The President and CEO of the nation’s largest, wealthiest and arguably most influential animal activist organization loves to talk about how changing attitudes about animal welfare — for which he takes a big share of the credit — is leveraging a significant evolution in everything from how medical research is conducted to how we relate to the millions of pets with who we share our house holds to the choices we make in our daily diets.

The basis of Wayne Pacelle’s vision for the future is explored in his latest book, “The Humane Economy,” an optimistic projection of a future society that looks much different in terms of personal lifestyles, political priorities and even the structure of laws and regulations governing animal agriculture.

Many people who earn their living actually raising crops and livestock and producing the incredible variety of food products we Americans take for granted would strongly disagree with Pacelle’s version of the how the future will unfold.

But let’s allow the man to speak for himself, in the conclusion of a one-on-one interview with Drovers Commentator Dan Murphy.

Q. In your new book, you reference a “capitalist solution” to reforming poultry housing and production systems, among other areas. But with the [2008 passage of] Prop 2 in California, a referendum HSUS supported, the result has been what its critics claimed it would happen: A large share of egg production has been moved elsewhere to lower-cost areas. Other initiatives pushed by activists, such as tougher food-safety regulations, resulted in the disappearance of thousands of small-scale, family-run businesses. How is that a good thing?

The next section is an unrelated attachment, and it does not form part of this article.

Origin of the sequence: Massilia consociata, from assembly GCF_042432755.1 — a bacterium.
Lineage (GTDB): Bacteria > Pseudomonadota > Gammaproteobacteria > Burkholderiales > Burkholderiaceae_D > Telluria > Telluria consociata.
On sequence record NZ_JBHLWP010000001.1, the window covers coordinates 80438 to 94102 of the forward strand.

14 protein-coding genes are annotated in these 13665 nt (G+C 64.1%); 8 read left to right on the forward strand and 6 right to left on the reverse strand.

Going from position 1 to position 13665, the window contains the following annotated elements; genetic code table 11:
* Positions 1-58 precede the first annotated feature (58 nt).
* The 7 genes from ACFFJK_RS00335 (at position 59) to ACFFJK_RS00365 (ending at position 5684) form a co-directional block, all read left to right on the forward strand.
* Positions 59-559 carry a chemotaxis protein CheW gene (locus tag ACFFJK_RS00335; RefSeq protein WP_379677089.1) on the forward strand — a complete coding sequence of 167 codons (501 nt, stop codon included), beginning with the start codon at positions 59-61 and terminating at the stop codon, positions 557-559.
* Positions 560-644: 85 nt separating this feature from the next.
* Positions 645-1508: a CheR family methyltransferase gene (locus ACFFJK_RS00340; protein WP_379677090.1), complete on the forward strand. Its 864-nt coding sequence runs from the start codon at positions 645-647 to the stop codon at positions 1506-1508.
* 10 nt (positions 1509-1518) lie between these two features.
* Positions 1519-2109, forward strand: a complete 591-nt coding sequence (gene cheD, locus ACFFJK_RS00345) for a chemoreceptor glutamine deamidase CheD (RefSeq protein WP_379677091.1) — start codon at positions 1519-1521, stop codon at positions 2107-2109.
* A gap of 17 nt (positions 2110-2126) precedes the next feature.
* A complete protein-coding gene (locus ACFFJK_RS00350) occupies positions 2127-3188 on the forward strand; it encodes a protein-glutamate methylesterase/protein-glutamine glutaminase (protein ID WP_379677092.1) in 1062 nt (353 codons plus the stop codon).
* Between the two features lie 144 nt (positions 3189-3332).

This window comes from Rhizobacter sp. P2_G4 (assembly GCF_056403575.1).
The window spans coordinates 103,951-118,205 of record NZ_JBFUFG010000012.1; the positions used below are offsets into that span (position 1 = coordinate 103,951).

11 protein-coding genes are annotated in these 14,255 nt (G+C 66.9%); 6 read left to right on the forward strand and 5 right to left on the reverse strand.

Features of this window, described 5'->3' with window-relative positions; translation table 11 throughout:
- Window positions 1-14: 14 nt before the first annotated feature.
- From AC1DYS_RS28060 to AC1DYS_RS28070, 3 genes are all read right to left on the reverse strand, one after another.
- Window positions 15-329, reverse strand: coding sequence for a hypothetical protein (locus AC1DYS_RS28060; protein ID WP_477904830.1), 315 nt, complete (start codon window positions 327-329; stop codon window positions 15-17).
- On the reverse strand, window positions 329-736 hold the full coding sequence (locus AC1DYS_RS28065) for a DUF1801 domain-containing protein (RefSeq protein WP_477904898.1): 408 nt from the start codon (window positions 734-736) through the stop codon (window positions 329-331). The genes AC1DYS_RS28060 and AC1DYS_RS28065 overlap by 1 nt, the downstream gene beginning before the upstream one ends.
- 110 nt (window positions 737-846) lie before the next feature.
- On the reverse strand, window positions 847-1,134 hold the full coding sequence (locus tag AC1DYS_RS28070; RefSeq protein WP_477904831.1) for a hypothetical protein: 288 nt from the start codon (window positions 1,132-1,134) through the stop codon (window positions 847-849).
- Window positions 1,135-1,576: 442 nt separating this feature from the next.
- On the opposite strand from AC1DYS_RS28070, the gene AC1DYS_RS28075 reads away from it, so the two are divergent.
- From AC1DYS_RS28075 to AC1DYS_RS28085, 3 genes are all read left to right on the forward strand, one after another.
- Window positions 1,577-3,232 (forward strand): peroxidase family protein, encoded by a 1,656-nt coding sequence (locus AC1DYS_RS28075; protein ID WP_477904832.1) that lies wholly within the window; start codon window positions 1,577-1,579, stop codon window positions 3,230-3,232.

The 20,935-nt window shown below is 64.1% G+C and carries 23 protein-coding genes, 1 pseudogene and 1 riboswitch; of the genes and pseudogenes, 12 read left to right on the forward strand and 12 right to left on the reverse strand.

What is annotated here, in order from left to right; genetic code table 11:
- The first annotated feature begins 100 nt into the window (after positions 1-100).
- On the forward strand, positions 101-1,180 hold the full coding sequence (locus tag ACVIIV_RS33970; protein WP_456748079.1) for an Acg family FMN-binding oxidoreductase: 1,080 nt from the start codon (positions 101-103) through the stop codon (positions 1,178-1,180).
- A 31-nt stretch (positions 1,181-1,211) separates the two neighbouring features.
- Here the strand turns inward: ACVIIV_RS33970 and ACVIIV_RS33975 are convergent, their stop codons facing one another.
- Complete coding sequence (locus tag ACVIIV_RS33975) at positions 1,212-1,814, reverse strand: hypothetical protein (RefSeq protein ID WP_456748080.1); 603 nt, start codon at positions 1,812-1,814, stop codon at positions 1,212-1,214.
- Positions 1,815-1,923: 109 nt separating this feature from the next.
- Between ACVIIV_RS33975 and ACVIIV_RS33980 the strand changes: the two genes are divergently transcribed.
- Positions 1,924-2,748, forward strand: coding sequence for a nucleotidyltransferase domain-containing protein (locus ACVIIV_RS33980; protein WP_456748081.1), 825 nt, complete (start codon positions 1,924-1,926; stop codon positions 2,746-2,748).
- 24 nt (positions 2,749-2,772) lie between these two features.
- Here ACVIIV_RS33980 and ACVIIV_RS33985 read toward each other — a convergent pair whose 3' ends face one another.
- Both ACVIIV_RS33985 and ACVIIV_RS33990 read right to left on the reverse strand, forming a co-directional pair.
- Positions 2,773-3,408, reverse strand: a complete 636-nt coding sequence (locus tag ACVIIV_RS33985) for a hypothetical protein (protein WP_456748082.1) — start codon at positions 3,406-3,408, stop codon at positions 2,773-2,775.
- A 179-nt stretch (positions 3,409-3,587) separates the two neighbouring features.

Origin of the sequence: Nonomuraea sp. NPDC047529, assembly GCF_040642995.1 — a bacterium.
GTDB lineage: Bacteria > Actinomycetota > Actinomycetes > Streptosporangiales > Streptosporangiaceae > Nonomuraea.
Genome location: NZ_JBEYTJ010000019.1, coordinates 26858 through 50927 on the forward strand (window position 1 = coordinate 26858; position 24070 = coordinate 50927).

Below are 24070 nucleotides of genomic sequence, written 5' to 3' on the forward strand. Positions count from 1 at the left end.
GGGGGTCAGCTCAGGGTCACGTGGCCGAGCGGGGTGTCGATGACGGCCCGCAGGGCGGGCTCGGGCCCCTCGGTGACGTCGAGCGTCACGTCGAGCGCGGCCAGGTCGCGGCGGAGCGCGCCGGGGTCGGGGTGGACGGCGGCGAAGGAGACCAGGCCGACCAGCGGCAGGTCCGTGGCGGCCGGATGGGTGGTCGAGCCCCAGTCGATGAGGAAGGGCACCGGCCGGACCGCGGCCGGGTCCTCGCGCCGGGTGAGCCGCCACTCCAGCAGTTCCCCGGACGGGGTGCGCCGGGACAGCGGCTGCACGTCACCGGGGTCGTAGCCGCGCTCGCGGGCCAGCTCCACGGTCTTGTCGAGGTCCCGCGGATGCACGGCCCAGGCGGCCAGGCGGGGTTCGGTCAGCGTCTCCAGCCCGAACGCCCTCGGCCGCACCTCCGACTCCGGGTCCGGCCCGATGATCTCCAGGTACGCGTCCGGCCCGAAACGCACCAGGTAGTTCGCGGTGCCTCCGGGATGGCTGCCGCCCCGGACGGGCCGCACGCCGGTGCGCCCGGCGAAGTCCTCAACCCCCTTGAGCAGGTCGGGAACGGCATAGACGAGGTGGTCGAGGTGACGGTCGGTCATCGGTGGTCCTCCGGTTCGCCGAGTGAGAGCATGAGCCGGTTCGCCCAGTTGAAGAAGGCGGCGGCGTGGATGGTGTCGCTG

Pacelle: It’s true that the industry has consolidated. Since I started as CEO of HSUS, the number of hog famers has decreased from about 700,000 to less than 70,000. The numbers of people in the egg industry has decreased by 90%, and the dairy industry by 88%.

But that isn’t just because of regulations. In fact, we have worked hard to reach an agreement with the United Egg Producers to phase in colony cages, and UEP received a lot of criticism from its own members. Yet we didn’t have a damn thing to do with “forcing” the issue. That was an agreement that made sense to the industry.

And in state after state, beginning in Florida in 2006, the voters have passed a referendum that phased out gestation crates and battery cages. That was what the public supported. And many of the biggest corporations in the food industry, including McDonald’s, have embraced [policies] requiring their egg suppliers to implement cage-free production. So it isn’t fair to put the decline in the numbers of producers in [livestock sectors] at the doorstep of HSUS.

Q. But to be fair, for all the support for organic and natural food production, when it comes to animal foods, without access to packing plants, small-scale producers have nothing to sell.

Pacelle: It’s true that conditions in agriculture have changed, with issues such as animal welfare, manure management and the use of antibiotics, the business is more challenging. Farmers these days need to be more adept than ever; they need business skills to survive. Many people think that the policy solutions to which your referred are responsible for driving changes in the industry. But it’s more about the way that society is evolving that is responsible for the way [agriculture] is conducted.

Q. Okay, let’s talk about an issue that animates the activist community: violence. In your book’s chapter on the threats to wildlife, you stated that, “Violence in Nature is part of the cycle of life.” Since that’s acceptable and “natural,” isn’t humane slaughter the way it is now practiced actually a lot less violent than what goes on every day with lions killing antelope, or an orca eating a seal? If livestock housing and management were handled acceptably, isn’t the process of raising domesticated food animals more humane than what wildlife experience?